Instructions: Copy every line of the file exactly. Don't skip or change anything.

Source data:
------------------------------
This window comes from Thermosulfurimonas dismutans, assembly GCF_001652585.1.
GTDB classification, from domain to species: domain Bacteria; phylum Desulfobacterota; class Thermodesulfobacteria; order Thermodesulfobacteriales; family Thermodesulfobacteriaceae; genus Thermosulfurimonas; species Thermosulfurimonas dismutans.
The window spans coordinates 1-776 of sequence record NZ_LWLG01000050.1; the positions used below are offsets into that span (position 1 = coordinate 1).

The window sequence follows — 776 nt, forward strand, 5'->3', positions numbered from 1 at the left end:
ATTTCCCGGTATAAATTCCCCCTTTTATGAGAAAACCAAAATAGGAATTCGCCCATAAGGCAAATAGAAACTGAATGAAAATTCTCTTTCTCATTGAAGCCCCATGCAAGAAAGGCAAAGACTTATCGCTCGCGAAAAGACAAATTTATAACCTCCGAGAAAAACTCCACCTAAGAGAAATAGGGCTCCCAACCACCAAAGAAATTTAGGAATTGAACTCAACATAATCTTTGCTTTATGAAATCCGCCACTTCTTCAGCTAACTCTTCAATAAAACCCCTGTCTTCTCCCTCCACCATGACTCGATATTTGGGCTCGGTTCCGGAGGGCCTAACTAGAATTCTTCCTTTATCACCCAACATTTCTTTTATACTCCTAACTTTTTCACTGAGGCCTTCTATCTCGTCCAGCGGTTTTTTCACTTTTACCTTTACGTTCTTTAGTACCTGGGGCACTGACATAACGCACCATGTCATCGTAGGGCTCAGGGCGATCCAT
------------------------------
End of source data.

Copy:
This window comes from Thermosulfurimonas dismutans, assembly GCF_001652585.1.
GTDB classification, from domain to species: domain Bacteria; phylum Desulfobacterota; class Thermodesulfobacteria; order Thermodesulfobacteriales; family Thermodesulfobacteriaceae; genus Thermosulfurimonas; species Thermosulfurimonas dismutans.
The window spans coordinates 1-776 of sequence record NZ_LWLG01000050.1; the positions used below are offsets into that span (position 1 = coordinate 1).

The window sequence follows — 776 nt, forward strand, 5'->3', positions numbered from 1 at the left end:
ATTTCCCGGTATAAATTCCCCCTTTTATGAGAAAACCAAAATAGGAATTCGCCCATAAGGCAAATAGAAACTGAATGAAAATTCTCTTTCTCATTGAAGCCCCATGCAAGAAAGGCAAAGACTTATCGCTCGCGAAAAGACAAATTTATAACCTCCGAGAAAAACTCCACCTAAGAGAAATAGGGCTCCCAACCACCAAAGAAATTTAGGAATTGAACTCAACATAATCTTTGCTTTATGAAATCCGCCACTTCTTCAGCTAACTCTTCAATAAAACCCCTGTCTTCTCCCTCCACCATGACTCGATATTTGGGCTCGGTTCCGGAGGGCCTAACTAGAATTCTTCCTTTATCACCCAACATTTCTTTTATACTCCTAACTTTTTCACTGAGGCCTTCTATCTCGTCCAGCGGTTTTTTCACTTTTACCTTTACGTTCTTTAGTACCTGGGGCACTGACATAACGCACCATGTCATCGTAGGGCTCAGGGCGATCCAT